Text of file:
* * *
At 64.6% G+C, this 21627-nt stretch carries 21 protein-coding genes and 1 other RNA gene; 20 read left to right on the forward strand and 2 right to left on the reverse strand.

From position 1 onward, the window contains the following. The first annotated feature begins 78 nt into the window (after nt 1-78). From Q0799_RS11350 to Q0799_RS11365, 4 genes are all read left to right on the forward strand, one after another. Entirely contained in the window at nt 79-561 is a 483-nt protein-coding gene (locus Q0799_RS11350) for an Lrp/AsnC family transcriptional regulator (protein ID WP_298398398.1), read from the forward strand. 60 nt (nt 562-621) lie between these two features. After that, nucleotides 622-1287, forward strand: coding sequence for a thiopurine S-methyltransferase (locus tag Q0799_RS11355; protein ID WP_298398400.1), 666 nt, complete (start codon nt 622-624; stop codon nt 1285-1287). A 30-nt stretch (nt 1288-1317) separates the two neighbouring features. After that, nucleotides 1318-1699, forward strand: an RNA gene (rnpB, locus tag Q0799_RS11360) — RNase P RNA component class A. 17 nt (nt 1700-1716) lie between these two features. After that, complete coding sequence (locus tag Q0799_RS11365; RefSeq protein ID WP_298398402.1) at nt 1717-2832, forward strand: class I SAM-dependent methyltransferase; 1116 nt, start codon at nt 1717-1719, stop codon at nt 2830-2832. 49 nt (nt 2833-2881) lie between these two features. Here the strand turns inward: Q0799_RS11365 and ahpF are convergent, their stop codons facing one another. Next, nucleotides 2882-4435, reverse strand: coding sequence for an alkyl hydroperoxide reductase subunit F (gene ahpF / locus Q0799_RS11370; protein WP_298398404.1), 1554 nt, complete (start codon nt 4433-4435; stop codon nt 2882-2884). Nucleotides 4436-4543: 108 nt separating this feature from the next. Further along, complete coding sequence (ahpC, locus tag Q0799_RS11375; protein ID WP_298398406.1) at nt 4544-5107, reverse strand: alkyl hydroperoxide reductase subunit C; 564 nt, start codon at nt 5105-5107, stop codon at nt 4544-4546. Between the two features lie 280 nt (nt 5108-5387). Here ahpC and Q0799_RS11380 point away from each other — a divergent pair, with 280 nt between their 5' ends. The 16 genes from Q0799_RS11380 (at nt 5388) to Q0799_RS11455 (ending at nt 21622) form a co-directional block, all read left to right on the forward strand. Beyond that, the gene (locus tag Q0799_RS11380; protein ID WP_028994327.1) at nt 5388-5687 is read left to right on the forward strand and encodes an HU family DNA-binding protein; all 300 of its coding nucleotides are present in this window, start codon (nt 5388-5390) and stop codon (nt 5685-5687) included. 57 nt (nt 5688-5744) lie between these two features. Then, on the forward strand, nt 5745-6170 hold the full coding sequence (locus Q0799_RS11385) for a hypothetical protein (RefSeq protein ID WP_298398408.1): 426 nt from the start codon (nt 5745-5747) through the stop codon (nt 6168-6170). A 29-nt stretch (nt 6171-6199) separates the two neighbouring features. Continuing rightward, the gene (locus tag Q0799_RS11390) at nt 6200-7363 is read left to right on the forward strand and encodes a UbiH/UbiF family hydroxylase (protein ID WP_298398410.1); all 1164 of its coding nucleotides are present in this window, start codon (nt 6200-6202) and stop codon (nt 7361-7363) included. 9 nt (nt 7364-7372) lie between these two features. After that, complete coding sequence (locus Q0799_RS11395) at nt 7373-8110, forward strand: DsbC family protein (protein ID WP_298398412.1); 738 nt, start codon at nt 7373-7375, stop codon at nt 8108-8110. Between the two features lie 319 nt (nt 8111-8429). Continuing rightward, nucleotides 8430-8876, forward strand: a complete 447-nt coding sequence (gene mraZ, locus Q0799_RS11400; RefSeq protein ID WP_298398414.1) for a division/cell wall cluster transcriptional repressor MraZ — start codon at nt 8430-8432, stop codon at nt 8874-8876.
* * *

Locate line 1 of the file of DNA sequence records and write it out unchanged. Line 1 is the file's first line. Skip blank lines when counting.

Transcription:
At 64.6% G+C, this 21627-nt stretch carries 21 protein-coding genes and 1 other RNA gene; 20 read left to right on the forward strand and 2 right to left on the reverse strand.